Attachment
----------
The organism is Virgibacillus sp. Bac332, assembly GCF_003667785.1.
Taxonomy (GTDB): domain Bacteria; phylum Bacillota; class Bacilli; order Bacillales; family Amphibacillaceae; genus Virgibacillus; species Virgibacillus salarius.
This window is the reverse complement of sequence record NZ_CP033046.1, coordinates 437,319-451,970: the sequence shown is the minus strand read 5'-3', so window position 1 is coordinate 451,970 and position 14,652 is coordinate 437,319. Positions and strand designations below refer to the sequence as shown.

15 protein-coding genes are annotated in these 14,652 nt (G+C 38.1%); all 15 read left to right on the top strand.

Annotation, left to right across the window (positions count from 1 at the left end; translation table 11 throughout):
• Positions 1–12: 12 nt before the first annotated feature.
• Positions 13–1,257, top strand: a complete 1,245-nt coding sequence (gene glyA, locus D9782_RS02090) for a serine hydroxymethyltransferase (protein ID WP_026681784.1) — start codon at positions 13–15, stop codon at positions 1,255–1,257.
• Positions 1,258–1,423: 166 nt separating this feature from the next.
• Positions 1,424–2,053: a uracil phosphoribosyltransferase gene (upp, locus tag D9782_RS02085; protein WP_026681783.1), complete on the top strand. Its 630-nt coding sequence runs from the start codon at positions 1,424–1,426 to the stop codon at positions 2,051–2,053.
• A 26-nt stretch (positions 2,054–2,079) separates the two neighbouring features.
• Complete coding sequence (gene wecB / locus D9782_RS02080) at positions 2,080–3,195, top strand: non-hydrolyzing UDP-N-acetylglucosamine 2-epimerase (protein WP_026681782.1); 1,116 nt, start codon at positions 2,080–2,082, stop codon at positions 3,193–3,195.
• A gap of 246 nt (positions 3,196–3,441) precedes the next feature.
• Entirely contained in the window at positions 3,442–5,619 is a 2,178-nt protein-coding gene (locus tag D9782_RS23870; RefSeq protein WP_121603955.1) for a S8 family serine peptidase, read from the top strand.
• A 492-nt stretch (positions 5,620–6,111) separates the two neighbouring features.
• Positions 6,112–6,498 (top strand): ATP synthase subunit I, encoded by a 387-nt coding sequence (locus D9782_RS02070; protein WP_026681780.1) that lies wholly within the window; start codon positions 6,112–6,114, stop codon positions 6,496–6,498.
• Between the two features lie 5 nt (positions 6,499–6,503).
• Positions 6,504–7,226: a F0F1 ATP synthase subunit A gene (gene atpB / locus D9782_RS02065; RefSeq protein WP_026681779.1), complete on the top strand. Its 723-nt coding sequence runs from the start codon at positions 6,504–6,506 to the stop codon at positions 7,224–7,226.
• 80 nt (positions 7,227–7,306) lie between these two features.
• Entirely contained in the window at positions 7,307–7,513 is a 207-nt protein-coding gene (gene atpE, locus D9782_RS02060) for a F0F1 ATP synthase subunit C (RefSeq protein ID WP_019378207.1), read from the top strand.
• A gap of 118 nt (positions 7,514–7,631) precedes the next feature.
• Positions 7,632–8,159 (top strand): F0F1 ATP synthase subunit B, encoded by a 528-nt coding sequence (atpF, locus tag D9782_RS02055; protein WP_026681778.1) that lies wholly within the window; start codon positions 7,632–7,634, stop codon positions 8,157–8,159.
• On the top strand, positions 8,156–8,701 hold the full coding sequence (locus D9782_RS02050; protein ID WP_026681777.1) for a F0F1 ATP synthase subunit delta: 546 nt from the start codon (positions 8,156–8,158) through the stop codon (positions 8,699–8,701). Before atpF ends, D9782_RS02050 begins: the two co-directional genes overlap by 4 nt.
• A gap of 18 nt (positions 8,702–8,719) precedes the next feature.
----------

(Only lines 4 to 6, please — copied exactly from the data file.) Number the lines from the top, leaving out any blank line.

15 protein-coding genes are annotated in these 14,652 nt (G+C 38.1%); all 15 read left to right on the top strand.

Annotation, left to right across the window (positions count from 1 at the left end; translation table 11 throughout):
• Positions 1–12: 12 nt before the first annotated feature.